- Research article
- Open Access
- Open Peer Review
The probability of readmission within 30 days of hospital discharge is positively associated with inpatient bed occupancy at discharge – a retrospective cohort study
BMC Emergency Medicinevolume 15, Article number: 37 (2015)
Previous work has suggested that given a hospital’s need to admit more patients from the emergency department (ED), high inpatient bed occupancy may encourage premature hospital discharges that favor the hospital’s need for beds over patients’ medical interests. We argue that the effects of such action would be measurable as a greater proportion of unplanned hospital readmissions among patients discharged when the hospital was full than when not. In response, the present study tested this hypothesis by investigating the association between inpatient bed occupancy at the time of hospital discharge and the 30-day readmission rate.
The sample included all inpatient admissions from the ED at a 420-bed emergency hospital in southern Sweden during 2011–2012 that resulted in discharge before 1 December 2012. The share of unplanned readmissions within 30 days was computed for levels of inpatient bed occupancy of <95 %, 95–100 %, 100–105 % and >105 % at the hour of discharge. A binary logistic regression model was constructed to adjust for age, time of discharge, and other factors that could affect the outcome.
In all, 32,811 visits were included in the study, 9.9 % of which resulted in an unplanned readmission within 30 days of discharge. The proportion of readmissions was 9.0 % for occupancy levels of <95 % at the patient’s discharge, 10.2 % for 95–100 % occupancy, 10.8 % for 100–105 % occupancy, and 10.5 % for >105 % occupancy (p = 0.0001). Results from the multivariate models show that the OR (95 % CI) of readmission was 1.11 (1.01–1.22) for patients discharged at 95–100 % occupancy, 1.17 (1.06–1.29) at 100–105 % occupancy, and 1.15 (0.99–1.34) at >105 % occupancy.
Results indicate that patients discharged from inpatient wards at times of high inpatient bed occupancy experience an increased risk of unplanned readmission within 30 days of discharge.
Two previous studies have shown that inpatient bed occupancy at the time of patient presentation in the emergency department (ED) was negatively associated with the probability of hospital admission, yet not the probability of an unplanned 72-h revisit to the ED [1, 2].
As a topic, the availability of inpatient beds has attracted much interest from a systems perspective, from which several models suggest an association between average bed occupancy and frequency of acute bed shortage [3–6]. General principles of queuing theory maintain that variation in the number of hospital admissions and inpatient length of stay (IPLOS) explains most of the variation in bed occupancy [7–11], though others argue that the former explains more variation than the latter .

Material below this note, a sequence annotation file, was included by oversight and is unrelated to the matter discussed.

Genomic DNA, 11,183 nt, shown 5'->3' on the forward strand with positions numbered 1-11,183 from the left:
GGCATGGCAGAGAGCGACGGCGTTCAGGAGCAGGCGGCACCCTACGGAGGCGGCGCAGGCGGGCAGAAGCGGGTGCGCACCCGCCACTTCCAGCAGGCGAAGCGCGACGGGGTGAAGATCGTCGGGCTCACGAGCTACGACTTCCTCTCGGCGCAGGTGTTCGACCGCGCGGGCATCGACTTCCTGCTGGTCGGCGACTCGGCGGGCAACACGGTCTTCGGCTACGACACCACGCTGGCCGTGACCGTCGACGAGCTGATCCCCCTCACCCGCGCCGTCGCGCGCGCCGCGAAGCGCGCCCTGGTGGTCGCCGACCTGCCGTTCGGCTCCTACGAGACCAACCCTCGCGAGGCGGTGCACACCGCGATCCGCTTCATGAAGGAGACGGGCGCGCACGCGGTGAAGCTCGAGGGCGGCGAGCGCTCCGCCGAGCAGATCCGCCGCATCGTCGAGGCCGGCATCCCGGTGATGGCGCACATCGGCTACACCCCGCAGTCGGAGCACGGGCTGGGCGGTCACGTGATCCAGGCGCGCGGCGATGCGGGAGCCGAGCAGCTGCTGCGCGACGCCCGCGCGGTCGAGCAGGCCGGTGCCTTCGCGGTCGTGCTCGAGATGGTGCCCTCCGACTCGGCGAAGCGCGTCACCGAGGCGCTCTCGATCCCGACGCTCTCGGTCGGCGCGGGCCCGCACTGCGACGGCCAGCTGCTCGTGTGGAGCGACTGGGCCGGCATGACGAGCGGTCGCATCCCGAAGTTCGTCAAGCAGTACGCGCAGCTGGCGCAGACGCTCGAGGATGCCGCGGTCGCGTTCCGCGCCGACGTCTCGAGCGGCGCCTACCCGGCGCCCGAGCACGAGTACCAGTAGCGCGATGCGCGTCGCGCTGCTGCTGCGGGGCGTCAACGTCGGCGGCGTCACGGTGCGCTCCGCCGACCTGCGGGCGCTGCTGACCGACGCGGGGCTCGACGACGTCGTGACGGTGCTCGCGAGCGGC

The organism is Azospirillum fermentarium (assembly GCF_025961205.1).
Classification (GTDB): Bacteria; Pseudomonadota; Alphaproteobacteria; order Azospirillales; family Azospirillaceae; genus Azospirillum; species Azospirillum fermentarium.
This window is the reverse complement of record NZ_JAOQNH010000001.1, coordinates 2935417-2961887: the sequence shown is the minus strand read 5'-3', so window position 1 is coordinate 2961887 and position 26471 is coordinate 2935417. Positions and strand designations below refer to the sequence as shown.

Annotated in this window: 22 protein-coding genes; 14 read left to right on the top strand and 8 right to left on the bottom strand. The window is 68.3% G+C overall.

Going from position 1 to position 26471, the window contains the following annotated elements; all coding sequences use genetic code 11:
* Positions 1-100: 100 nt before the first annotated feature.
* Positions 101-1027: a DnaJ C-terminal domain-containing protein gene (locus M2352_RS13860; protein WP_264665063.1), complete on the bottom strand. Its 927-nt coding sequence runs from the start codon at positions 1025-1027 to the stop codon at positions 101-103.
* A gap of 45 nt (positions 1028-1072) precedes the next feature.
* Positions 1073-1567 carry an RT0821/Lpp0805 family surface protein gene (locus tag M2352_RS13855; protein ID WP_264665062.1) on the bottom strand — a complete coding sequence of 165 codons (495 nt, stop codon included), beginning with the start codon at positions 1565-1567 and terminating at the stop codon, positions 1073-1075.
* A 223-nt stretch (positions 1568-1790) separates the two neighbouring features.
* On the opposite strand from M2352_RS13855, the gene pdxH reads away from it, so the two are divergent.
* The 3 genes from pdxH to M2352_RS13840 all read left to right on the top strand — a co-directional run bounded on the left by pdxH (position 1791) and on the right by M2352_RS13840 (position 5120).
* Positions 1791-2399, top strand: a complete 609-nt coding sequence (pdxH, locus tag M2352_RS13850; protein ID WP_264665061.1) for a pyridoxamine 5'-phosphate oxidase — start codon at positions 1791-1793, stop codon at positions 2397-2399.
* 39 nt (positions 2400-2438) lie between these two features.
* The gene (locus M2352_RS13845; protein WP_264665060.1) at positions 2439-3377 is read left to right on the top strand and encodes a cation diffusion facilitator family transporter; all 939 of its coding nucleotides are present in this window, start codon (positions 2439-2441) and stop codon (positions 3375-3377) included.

Different strategies have been proposed for anticipating and accommodating periods of acute bed shortage. Several studies have suggested that reducing the variability in the volume of planned hospital admissions will smoothen inpatient bed occupancy and thereby reduce the frequency of acute bed shortages [10, 13, 14]. Others have suggested that pooling resources throughout large hospital systems might promote higher average bed occupancy rates than seen in smaller hospital systems, yet without acute bed shortages [5, 8]. At the same time, scheduling discharges from inpatient wards earlier in the day has been thought to decrease conflicting demand for inpatient beds between patients not yet discharged and patients waiting for admission, especially since most admissions from an emergency department occur in the afternoon [15, 16]. This last idea is particularly interesting, since frequent shortages of open inpatient beds have been attributed with triggering a mechanism by which the demand for accommodating new admissions drives hospital discharge, thereby leaving patients at risk of premature discharge . If so, then such effects should appear as a positive association between inpatient bed occupancy at time of discharge and rate of unscheduled hospital readmissions within 30 days.
The aim of the present study was to test this hypothesis by investigating the association between inpatient bed occupancy at the time of discharge from an inpatient ward and the probability of an unplanned hospital readmission from the ED within 30 days. This study is exploratory and seeks to develop hypotheses for further research in the field.
In this retrospective cohort study, the sample included all episodes of inpatient care experienced by patients admitted from the ED to the inpatient setting at a 420-bed hospital in southern Sweden during 2011–2012 and discharged before 1 December 2012. The 30-day readmission rate for discharged patients at this hospital was previously estimated to be about 9 %. For the purposes of this study, an increase of 2 % was considered to be clinically relevant.
To limit bias, the study material was not subject to further restrictions. Post hoc power calculations were performed to determine the number of strata (see cut-offs in the Statistical Analysis section) of inpatient bed occupancy to use for group comparisons (α = 0.05, 1-β = 0.80) .